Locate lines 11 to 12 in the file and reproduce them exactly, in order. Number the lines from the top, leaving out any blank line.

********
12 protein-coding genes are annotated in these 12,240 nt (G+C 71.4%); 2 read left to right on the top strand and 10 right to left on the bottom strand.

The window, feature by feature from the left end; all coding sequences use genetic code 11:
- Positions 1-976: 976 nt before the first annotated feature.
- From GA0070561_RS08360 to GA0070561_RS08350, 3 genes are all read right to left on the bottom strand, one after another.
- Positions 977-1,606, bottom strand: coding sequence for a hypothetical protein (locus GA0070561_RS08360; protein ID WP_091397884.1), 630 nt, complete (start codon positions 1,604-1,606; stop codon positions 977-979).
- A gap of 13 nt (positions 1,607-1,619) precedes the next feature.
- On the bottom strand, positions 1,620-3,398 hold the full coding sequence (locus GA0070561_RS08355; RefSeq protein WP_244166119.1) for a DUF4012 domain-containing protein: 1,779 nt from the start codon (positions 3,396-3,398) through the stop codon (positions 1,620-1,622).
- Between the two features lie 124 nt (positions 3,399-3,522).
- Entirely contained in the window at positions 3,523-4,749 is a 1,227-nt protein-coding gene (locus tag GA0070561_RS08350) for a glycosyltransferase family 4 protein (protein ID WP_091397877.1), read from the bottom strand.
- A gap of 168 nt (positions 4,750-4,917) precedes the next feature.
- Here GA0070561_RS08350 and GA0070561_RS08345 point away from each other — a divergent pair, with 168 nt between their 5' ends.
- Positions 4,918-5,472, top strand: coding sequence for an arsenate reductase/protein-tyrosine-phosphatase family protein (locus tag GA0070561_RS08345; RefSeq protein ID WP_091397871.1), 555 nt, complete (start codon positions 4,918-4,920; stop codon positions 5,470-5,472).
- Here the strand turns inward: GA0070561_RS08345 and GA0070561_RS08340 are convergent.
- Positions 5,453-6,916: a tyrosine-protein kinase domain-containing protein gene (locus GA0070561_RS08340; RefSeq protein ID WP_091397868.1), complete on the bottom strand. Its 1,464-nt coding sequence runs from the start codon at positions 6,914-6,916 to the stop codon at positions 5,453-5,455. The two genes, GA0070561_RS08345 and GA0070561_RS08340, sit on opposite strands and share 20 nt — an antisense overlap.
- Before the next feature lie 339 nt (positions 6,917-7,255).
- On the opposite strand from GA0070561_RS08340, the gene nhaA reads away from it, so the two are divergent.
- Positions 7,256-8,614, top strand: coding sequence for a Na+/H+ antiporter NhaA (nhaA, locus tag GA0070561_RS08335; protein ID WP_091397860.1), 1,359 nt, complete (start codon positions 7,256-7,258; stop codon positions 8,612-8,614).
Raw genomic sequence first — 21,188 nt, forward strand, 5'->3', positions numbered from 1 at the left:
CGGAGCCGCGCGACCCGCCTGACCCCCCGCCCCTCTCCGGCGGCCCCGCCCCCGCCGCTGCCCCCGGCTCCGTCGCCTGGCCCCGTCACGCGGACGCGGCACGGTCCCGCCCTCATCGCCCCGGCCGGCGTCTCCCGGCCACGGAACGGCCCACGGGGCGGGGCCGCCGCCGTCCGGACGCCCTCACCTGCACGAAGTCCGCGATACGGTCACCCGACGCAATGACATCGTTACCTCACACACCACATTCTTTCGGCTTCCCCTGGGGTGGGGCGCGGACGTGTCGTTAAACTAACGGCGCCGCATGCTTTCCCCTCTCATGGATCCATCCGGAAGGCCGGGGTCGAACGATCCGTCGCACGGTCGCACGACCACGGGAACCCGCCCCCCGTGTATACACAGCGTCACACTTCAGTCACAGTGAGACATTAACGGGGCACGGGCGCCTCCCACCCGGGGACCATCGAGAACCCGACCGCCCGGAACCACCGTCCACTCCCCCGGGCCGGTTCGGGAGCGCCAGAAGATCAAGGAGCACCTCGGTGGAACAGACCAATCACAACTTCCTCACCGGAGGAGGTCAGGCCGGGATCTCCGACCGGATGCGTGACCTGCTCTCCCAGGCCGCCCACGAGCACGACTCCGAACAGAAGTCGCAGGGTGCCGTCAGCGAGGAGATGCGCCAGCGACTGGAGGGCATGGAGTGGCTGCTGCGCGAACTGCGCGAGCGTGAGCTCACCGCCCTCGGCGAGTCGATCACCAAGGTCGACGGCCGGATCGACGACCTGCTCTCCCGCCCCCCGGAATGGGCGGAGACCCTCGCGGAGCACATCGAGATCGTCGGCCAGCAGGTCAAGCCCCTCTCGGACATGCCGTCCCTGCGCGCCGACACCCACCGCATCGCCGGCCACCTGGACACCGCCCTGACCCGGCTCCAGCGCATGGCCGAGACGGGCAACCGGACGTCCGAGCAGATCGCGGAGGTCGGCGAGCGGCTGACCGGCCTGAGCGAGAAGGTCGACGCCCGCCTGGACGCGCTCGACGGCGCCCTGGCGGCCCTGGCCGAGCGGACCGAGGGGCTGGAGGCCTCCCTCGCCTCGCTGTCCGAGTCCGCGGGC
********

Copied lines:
- Here GA0070561_RS08350 and GA0070561_RS08345 point away from each other — a divergent pair, with 168 nt between their 5' ends.
- Positions 4,918-5,472, top strand: coding sequence for an arsenate reductase/protein-tyrosine-phosphatase family protein (locus tag GA0070561_RS08345; RefSeq protein ID WP_091397871.1), 555 nt, complete (start codon positions 4,918-4,920; stop codon positions 5,470-5,472).